Florida Five: Florida may pass NY in population, Hastings rapped for bad behavior

Five of today’s top Florida political stories at your fingertips:

Coney-Island-Beach-New-YorkFlorida may surpass New York in population – New York state has held the title of the third most-populous state in the US since 2000, but it may be getting bumped by Florida — known for its beaches, oranges and migrating retirees. New population figures to be released by the US Census Bureau this month could confirm the milestone, the Population Reference Bureau reports. The Sunshine State’s population estimates for July were put at about 19.6 million – a mere 100,000 less than the Empire State’s, according to the private, nonprofit bureau. The gap between the populations narrowed by about 150,000 yearly between 2010 and 2013, so a continuing trend would mean Florida may have already passed New York. Read more

Feds: Florida scholarship program does not violate anti-discrimination laws – Florida did not violate anti-discrimination laws by using standardized test scores to award Bright Futures scholarships, the U.S. Department of Education has found. The department’s Office for Civil Rights had been investigating the Bright Futures program, which awards college scholarships based on grade point average and SAT or ACT scores. The probe was based on allegations that the eligibility criteria had the effect of discriminating against Hispanic and African-American students. But federal authorities found “insufficient evidence of a legal violation” and concluded the investigation Wednesday, according to a memo addressed to Florida Education Commissioner Pam Stewart and obtained by the Herald/Times. Read more

As dominoes fall in NE Florida politics, campaign cash starts moving – As the political dominoes fall in Northeast Florida, the campaign cash begins piling up. St. Augustine Republican state Sen. John Thrasher left the Legislature in November to become Florida State University president, leading to not one, but three special elections set for early 2015. Almost immediately, donors in both Tallahassee and Northwest Florida started writing checks, according to the latest finance reports on the state Division of Elections website. Palm Coast Republican Paul Renner arrived in Flagler County soon after losing an August GOP primary – by two votes — in Jacksonville House District 15. Renner seeks another House seat vacated by Elkton Republican state Rep. Travis Hutson, who is now running for Thrasher’s Senate District 6. Read more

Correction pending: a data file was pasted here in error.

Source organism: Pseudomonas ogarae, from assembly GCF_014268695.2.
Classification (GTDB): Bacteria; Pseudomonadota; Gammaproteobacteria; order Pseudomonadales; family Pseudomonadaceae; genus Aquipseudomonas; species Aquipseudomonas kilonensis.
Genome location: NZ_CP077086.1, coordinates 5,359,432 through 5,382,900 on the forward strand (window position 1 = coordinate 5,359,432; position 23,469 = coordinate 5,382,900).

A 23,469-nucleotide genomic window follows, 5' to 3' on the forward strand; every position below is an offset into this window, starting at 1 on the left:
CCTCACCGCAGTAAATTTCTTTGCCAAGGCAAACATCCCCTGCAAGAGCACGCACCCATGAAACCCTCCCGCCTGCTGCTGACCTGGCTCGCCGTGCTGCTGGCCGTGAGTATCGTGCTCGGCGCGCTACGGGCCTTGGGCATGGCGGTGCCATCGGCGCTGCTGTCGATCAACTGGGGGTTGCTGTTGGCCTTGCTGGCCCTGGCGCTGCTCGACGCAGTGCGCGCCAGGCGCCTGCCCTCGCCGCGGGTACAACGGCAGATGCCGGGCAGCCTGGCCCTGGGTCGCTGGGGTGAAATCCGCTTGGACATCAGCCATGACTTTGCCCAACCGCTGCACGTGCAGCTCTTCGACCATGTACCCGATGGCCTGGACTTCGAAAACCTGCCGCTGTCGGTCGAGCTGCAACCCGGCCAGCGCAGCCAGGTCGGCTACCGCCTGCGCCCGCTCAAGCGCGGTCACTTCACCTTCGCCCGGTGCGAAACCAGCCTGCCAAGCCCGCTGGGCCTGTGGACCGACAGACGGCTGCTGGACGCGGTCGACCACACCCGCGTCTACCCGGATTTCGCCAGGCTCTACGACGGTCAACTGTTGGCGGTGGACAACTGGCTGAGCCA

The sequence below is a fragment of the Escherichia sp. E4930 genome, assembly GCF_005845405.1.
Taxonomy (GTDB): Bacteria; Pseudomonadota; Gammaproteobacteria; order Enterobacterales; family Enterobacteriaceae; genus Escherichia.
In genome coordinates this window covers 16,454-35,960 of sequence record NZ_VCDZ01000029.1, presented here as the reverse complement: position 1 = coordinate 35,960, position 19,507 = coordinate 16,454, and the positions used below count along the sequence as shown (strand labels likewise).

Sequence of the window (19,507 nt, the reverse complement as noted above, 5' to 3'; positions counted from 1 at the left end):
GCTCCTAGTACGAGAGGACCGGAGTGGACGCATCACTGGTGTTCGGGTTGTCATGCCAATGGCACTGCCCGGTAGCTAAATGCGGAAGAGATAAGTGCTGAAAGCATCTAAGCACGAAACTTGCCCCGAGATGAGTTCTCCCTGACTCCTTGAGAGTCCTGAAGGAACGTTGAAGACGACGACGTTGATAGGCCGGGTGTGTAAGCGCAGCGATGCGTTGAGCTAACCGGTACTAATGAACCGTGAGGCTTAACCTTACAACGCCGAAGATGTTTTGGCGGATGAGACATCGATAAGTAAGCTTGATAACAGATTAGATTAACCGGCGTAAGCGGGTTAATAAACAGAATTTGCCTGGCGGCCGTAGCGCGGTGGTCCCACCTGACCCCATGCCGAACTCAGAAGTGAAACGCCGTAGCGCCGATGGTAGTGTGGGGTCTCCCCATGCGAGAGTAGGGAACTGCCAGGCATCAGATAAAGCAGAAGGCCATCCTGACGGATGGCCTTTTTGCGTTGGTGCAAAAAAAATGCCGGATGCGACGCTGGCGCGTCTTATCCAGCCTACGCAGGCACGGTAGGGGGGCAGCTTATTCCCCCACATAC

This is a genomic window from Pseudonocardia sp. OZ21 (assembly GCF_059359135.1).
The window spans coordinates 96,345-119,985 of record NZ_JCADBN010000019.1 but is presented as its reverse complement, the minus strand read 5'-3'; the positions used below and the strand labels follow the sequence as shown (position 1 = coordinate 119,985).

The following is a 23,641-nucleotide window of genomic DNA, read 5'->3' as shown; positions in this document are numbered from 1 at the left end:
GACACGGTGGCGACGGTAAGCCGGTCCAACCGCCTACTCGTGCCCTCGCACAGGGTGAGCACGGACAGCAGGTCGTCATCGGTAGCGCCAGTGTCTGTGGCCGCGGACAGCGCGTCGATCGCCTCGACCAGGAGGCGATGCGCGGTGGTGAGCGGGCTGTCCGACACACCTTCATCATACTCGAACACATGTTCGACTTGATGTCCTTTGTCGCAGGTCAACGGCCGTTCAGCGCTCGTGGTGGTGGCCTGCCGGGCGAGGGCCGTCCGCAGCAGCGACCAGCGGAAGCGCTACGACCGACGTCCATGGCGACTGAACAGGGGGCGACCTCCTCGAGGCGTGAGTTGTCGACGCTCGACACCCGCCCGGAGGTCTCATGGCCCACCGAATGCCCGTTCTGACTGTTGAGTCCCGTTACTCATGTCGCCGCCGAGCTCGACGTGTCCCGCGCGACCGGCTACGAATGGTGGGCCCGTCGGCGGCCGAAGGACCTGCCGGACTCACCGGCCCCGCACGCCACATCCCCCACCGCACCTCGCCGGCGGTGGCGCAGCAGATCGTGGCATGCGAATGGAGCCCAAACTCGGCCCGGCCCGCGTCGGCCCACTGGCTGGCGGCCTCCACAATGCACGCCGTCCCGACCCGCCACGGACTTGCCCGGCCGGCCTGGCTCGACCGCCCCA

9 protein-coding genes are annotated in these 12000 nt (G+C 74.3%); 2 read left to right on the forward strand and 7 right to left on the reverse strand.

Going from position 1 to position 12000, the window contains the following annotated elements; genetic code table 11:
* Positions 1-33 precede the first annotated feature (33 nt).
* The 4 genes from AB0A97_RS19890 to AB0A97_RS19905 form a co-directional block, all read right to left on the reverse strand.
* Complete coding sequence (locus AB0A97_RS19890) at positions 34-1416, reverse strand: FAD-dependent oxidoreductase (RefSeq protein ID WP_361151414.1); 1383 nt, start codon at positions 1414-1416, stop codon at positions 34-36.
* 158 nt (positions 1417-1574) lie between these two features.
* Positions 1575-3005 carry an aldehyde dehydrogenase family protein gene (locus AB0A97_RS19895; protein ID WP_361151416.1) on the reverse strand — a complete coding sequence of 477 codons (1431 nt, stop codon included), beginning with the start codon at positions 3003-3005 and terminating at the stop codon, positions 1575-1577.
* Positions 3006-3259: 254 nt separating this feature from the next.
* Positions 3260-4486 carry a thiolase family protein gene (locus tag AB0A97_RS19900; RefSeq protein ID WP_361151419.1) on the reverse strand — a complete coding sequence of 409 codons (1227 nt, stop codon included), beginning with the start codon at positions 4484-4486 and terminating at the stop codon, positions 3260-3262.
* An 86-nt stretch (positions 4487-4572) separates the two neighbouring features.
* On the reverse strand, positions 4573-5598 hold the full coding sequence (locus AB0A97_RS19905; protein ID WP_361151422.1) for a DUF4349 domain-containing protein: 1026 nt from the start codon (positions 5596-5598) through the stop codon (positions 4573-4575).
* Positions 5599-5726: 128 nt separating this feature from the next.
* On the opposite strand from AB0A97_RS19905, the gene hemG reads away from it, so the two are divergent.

In race for mayor, Lenny Curry raises more than $226,000 in November, outpacing Mayor Brown in bid – Continuing a strong and sustained fundraising push in the race for mayor of Jacksonville, Republican candidate Lenny Curry raised more than $226,000 in November through his campaign and a political action committee supporting his bid, according to the latest campaign-finance reports. That outpaced Mayor Alvin Brown, who, after refunding thousands he collected at a New York fundraiser headlined by Bill Cosby, netted $9,658 for the month. Curry is strongly backed by much of the city’s business leadership, and many of those names show up again in his latest finance report. He’s also found support from Florida Republicans with ties to Gov. Rick Scott, including political consultant Tony Fabrizio and fundraiser Darlene Jordan, who was a finance director for Scott’s re-election campaign. Read more

Rep. Alcee Hastings escapes sex-harassment ethics charge, gets rapped for bad behavior – The House Ethics Committee today said it was clearing Rep. Alcee Hastings, D-Miramar, in a sexual harassment case, brought by a female employee of the United States Commission on Security and Cooperation in Europe, the Helsinki Commission. But the commission admonished Hastings anyway. “Despite the fact that the conduct in this case does not rise to the level of actionable violations of the rules, the Committee does not want to leave the impression that Representative Hastings’ behavior was at all times appropriate. He admitted to some conduct that, while not wrongful per se, certainly could be misunderstood. For example, Representative Hastings admitted that he hugged Complainant on a number of occasions. Read more

Hope and change bonus: Students cook up change in school lunches

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